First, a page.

by Dr. Jeffry A. Jahn
A musical mosaic, by definition, will contain music that readily underscores and enhances both similarities and differences between the spiritual and secular realm of our lives.
Music affects every aspect of our daily existence. We are surrounded by it because of our constant access to various media. As a result, we are alternately moved and even annoyed by it.
A special focus in this ‘Musical Mosaic’ is an entire section devoted to the sensual side of ARS. It includes works from Musical Theatre and popular music of the golden past. Choral arrangements of emotional gems such as Autumn Leaves, Begin the Beguine, With One Look from Sunset Boulevard, and especially Music of the Night from Phantom of the Opera, are perfect examples of melodies coupled with highly expressive texts that are unforgettable, and represent the musical and choral diversity that is an ARS trademark.
The most obvious difference between instrumental and choral music is that of text. There will always be a persistent argument about what is more important – the text or the music. For centuries, composers have grappled with the real origin of their inspiration: the words or the music.
– Leonard Bernstein
When a concert contains such a diverse range of composers as J. S. Bach and Cole Porter, one instantly realizes the awesome responsibility that both the performer and the listener must undertake: the performer must be versed in the historic and musical similarities, or differences, their pieces may share. The listener is charged with the awesome responsibility of being able to recognize these similarities and differences – primarily through hearing.
When musicians perform a concert that consists of either several compositions written by one composer or a single masterwork by one composer (while containing inherent difficulties) they can rely solely on the reputation, historical background and musical record of that composer. However, when a choral ensemble performs multiple choral pieces by different composers in a mixed sequence that are, in and of themselves, just microcosms of a composer’s style, one immediately recognizes the challenge and the difficulty presented to both performer and listener. In this case, the ensemble serves as the conductor’s conduit enabling the music to be translated into a recognizable language that will be understood by the audience.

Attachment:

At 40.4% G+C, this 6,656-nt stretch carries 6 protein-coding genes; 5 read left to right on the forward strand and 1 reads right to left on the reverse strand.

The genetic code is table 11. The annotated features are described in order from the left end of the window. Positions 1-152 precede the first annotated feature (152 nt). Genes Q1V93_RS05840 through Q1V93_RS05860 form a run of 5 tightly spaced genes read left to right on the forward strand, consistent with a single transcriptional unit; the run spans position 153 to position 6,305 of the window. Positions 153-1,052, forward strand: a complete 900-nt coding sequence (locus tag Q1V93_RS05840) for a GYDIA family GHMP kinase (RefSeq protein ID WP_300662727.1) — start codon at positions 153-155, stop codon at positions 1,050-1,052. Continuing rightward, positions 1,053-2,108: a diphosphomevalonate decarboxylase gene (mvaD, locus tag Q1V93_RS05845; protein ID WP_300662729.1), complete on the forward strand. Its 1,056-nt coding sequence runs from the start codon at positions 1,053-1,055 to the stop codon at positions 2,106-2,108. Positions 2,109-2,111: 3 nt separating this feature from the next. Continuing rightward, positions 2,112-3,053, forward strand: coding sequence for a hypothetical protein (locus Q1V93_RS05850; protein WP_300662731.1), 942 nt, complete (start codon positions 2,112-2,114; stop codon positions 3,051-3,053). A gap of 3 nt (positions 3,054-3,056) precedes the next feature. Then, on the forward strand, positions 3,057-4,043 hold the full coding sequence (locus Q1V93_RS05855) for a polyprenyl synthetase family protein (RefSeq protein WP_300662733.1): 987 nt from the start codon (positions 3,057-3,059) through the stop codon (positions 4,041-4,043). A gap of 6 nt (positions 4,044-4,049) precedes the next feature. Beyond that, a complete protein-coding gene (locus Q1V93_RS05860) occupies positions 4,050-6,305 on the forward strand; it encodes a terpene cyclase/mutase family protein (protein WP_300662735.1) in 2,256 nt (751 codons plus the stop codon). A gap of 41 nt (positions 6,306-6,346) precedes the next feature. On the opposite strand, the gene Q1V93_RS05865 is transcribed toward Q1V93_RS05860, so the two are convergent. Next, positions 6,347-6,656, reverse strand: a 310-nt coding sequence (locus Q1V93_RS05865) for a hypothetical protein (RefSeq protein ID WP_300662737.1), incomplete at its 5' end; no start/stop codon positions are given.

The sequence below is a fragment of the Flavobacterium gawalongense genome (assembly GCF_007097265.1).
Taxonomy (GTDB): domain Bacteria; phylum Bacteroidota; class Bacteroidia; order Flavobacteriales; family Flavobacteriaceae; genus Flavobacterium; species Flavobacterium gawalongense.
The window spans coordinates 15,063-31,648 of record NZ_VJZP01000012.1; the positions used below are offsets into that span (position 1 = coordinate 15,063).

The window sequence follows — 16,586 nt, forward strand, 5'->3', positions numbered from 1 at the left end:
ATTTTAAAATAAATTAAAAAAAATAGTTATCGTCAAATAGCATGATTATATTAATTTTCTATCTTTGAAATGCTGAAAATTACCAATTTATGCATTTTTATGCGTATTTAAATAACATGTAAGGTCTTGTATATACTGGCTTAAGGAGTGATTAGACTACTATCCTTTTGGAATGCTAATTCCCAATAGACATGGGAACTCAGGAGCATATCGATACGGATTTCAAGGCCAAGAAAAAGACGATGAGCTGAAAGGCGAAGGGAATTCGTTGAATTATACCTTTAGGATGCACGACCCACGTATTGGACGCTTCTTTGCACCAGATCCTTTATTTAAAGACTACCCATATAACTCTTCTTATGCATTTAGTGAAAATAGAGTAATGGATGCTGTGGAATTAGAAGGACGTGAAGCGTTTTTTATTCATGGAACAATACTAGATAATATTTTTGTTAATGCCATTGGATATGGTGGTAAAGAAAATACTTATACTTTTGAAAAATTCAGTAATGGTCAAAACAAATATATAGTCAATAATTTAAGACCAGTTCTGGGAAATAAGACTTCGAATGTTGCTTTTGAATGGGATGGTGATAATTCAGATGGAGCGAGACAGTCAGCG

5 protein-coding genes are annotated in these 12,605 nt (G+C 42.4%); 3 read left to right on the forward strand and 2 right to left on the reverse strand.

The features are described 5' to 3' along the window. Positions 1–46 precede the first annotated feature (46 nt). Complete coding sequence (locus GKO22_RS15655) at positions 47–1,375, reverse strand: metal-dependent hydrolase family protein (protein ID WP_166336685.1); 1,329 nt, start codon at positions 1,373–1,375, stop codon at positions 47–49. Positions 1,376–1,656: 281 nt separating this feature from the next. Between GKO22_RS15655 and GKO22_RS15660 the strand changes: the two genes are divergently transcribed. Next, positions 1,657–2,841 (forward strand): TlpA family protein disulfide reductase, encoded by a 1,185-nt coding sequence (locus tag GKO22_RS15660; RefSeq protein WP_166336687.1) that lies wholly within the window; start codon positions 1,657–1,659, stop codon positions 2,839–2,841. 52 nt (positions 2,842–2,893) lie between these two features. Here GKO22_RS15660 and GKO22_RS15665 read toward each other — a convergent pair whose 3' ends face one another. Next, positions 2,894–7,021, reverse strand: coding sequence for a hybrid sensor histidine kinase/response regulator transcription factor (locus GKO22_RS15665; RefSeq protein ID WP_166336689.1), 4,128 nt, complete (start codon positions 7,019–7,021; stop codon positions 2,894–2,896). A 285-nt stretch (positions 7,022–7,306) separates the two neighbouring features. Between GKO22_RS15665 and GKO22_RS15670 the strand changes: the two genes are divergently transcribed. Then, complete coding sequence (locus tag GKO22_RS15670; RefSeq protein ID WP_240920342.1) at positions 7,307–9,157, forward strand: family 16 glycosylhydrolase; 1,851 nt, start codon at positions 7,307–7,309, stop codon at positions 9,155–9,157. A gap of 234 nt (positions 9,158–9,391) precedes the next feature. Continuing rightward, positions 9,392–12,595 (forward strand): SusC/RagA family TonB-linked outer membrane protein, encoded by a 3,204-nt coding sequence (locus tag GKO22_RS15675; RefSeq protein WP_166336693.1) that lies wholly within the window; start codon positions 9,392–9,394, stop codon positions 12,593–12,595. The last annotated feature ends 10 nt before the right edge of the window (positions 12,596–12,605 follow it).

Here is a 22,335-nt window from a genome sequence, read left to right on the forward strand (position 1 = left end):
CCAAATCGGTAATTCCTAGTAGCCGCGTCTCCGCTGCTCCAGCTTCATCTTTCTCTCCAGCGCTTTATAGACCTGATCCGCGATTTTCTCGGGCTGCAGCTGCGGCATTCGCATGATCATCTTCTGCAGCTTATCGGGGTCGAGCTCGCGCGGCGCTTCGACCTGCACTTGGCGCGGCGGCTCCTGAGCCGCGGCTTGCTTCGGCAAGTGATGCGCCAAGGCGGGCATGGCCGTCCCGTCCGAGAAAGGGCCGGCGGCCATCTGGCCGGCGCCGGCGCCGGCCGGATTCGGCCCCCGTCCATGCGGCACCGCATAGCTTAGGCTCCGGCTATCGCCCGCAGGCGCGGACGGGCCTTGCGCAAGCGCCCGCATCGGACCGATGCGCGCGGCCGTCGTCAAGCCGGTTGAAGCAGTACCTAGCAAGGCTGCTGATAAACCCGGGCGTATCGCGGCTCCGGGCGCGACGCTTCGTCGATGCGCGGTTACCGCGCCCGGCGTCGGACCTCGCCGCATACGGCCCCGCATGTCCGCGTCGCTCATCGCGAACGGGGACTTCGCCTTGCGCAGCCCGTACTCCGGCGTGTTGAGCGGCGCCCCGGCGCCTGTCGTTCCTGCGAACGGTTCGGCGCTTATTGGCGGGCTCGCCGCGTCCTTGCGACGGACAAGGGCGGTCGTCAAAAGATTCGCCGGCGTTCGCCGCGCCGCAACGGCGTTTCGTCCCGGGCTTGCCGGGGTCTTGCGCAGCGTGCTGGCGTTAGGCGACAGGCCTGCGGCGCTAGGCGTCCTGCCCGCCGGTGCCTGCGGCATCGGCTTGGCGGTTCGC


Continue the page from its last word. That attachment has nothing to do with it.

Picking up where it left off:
– Ludwig van Beethoven
Eric Whitacre’s Five Hebrew Love Songs is unique in several ways, including a variety of voice combinations, auxiliary instruments (violin, piano & tambourine) used for accompaniment and text. Hebrew is a language that, for all intents and purposes, gives little consideration to vowels. Since vocal production is based primarily on pure vowel sounds, this work presents unique challenges for the singer and the listener. Five Hebrew Lovesongs also provides insight into the composer’s personal life and is especially significant because his wife Hila wrote the text.
Der 2 Psalm by Mendelssohn shows him at his “church” best. Written for his church choir, the Berlin Domchor, this piece sheds light on Mendelssohn’s spiritual side, one that is noticeably different than the more familiar secular side demonstrated in his orchestral works.